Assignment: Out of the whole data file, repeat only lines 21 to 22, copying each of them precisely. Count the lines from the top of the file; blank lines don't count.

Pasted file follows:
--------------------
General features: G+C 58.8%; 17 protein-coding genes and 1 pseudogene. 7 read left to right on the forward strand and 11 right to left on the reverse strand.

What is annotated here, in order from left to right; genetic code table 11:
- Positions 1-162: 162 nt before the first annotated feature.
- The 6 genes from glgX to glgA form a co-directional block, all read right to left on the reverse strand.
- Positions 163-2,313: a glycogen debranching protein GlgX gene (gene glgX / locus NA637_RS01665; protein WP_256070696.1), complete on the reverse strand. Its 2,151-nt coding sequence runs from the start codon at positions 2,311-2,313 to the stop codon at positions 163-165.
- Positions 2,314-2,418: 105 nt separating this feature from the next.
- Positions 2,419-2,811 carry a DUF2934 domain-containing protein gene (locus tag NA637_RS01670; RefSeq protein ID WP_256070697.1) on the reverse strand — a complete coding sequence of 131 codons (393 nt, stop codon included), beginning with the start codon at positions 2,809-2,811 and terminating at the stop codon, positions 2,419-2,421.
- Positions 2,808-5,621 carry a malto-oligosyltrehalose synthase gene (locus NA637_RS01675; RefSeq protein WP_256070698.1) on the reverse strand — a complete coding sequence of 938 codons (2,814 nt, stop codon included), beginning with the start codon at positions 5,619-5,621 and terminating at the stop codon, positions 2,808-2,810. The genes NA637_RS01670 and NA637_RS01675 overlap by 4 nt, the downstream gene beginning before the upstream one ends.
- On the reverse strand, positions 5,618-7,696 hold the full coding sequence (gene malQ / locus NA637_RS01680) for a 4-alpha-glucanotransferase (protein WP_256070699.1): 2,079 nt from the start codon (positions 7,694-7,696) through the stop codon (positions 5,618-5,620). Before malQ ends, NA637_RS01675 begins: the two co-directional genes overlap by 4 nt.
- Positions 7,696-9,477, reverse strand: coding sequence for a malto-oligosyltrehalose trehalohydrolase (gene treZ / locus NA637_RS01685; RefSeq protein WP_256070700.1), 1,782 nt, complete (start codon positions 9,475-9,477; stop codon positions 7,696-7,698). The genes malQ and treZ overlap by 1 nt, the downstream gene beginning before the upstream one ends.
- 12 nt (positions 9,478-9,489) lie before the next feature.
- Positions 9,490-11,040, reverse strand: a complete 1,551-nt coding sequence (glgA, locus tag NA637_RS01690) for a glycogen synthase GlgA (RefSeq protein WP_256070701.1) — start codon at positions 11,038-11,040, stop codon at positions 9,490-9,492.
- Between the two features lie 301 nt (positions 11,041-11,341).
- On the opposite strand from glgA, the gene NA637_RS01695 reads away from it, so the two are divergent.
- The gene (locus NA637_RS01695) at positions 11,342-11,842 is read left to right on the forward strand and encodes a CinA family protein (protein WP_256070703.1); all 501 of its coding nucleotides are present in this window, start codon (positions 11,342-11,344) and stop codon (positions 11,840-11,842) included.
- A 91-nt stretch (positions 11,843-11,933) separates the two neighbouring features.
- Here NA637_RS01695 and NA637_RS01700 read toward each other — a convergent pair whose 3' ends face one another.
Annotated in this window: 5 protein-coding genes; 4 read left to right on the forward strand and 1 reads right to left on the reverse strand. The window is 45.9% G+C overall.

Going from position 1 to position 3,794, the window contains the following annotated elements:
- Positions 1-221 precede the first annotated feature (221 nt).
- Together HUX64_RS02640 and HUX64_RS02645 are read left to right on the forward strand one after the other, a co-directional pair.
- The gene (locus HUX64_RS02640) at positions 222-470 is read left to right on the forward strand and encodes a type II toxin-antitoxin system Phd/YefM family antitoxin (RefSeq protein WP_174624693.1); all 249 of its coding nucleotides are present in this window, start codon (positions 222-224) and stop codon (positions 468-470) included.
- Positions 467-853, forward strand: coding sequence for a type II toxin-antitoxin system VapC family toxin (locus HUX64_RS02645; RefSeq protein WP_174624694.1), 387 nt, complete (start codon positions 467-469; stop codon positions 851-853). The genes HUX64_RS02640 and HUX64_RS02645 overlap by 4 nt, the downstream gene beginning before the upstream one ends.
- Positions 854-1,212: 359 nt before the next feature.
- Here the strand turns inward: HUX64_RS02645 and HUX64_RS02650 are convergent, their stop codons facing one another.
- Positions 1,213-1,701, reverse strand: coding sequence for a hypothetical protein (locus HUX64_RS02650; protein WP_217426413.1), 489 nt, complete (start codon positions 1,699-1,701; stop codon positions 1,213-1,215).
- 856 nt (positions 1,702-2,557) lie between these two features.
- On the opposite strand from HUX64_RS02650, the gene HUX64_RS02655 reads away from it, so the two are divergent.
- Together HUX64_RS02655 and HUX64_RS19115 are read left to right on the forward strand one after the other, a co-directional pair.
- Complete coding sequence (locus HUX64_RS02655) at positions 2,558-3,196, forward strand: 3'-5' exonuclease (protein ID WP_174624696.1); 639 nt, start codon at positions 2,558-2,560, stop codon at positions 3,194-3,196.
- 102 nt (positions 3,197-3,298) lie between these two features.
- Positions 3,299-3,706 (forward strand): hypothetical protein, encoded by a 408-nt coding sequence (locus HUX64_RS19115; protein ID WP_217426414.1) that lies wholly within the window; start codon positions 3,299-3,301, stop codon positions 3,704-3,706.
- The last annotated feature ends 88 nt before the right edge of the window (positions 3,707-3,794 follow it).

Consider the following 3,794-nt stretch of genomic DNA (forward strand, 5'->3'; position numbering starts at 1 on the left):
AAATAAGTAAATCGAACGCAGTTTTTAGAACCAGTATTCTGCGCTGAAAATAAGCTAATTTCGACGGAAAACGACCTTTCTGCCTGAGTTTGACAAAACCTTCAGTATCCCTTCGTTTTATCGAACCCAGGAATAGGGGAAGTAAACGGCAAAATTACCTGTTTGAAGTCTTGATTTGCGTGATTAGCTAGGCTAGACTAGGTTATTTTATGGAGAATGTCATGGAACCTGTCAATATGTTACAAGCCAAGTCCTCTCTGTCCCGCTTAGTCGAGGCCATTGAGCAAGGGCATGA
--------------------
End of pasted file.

- Together HUX64_RS02640 and HUX64_RS02645 are read left to right on the forward strand one after the other, a co-directional pair.
- The gene (locus HUX64_RS02640) at positions 222-470 is read left to right on the forward strand and encodes a type II toxin-antitoxin system Phd/YefM family antitoxin (RefSeq protein WP_174624693.1); all 249 of its coding nucleotides are present in this window, start codon (positions 222-224) and stop codon (positions 468-470) included.